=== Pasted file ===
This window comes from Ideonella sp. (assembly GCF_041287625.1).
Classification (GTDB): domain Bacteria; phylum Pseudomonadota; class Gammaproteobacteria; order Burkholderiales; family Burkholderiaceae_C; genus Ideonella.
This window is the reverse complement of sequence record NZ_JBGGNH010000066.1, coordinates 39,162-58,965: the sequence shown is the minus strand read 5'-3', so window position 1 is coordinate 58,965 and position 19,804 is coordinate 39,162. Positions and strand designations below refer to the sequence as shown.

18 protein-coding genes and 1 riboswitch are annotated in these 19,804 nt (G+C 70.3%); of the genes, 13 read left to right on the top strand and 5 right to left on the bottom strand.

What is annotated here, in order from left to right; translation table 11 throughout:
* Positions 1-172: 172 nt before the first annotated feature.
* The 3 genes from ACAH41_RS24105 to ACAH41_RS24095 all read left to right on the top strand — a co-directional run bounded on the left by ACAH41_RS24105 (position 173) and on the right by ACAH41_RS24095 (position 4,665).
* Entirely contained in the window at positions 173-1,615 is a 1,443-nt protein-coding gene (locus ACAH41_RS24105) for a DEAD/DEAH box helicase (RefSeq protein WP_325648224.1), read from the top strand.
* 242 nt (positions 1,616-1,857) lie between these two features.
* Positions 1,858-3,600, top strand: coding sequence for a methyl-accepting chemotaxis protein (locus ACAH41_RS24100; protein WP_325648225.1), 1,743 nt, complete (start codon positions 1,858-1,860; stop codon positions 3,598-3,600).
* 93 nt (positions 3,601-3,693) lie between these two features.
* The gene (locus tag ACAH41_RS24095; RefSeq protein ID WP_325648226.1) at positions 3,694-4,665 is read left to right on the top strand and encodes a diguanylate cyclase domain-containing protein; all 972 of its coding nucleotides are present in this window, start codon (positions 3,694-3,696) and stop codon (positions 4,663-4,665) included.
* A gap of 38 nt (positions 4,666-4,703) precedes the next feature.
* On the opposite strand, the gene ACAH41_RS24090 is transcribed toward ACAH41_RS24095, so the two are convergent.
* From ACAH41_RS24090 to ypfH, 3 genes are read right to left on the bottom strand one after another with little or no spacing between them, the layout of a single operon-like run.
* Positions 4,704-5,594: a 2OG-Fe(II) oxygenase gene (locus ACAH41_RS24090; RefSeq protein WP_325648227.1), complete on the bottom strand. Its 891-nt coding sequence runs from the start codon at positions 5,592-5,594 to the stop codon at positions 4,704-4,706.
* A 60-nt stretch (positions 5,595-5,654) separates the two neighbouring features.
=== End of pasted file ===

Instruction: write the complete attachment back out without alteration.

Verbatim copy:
This window comes from Ideonella sp. (assembly GCF_041287625.1).
Classification (GTDB): domain Bacteria; phylum Pseudomonadota; class Gammaproteobacteria; order Burkholderiales; family Burkholderiaceae_C; genus Ideonella.
This window is the reverse complement of sequence record NZ_JBGGNH010000066.1, coordinates 39,162-58,965: the sequence shown is the minus strand read 5'-3', so window position 1 is coordinate 58,965 and position 19,804 is coordinate 39,162. Positions and strand designations below refer to the sequence as shown.

18 protein-coding genes and 1 riboswitch are annotated in these 19,804 nt (G+C 70.3%); of the genes, 13 read left to right on the top strand and 5 right to left on the bottom strand.

What is annotated here, in order from left to right; translation table 11 throughout:
* Positions 1-172: 172 nt before the first annotated feature.
* The 3 genes from ACAH41_RS24105 to ACAH41_RS24095 all read left to right on the top strand — a co-directional run bounded on the left by ACAH41_RS24105 (position 173) and on the right by ACAH41_RS24095 (position 4,665).
* Entirely contained in the window at positions 173-1,615 is a 1,443-nt protein-coding gene (locus ACAH41_RS24105) for a DEAD/DEAH box helicase (RefSeq protein WP_325648224.1), read from the top strand.
* 242 nt (positions 1,616-1,857) lie between these two features.
* Positions 1,858-3,600, top strand: coding sequence for a methyl-accepting chemotaxis protein (locus ACAH41_RS24100; protein WP_325648225.1), 1,743 nt, complete (start codon positions 1,858-1,860; stop codon positions 3,598-3,600).
* 93 nt (positions 3,601-3,693) lie between these two features.
* The gene (locus tag ACAH41_RS24095; RefSeq protein ID WP_325648226.1) at positions 3,694-4,665 is read left to right on the top strand and encodes a diguanylate cyclase domain-containing protein; all 972 of its coding nucleotides are present in this window, start codon (positions 3,694-3,696) and stop codon (positions 4,663-4,665) included.
* A gap of 38 nt (positions 4,666-4,703) precedes the next feature.
* On the opposite strand, the gene ACAH41_RS24090 is transcribed toward ACAH41_RS24095, so the two are convergent.
* From ACAH41_RS24090 to ypfH, 3 genes are read right to left on the bottom strand one after another with little or no spacing between them, the layout of a single operon-like run.
* Positions 4,704-5,594: a 2OG-Fe(II) oxygenase gene (locus ACAH41_RS24090; RefSeq protein WP_325648227.1), complete on the bottom strand. Its 891-nt coding sequence runs from the start codon at positions 5,592-5,594 to the stop codon at positions 4,704-4,706.
* A 60-nt stretch (positions 5,595-5,654) separates the two neighbouring features.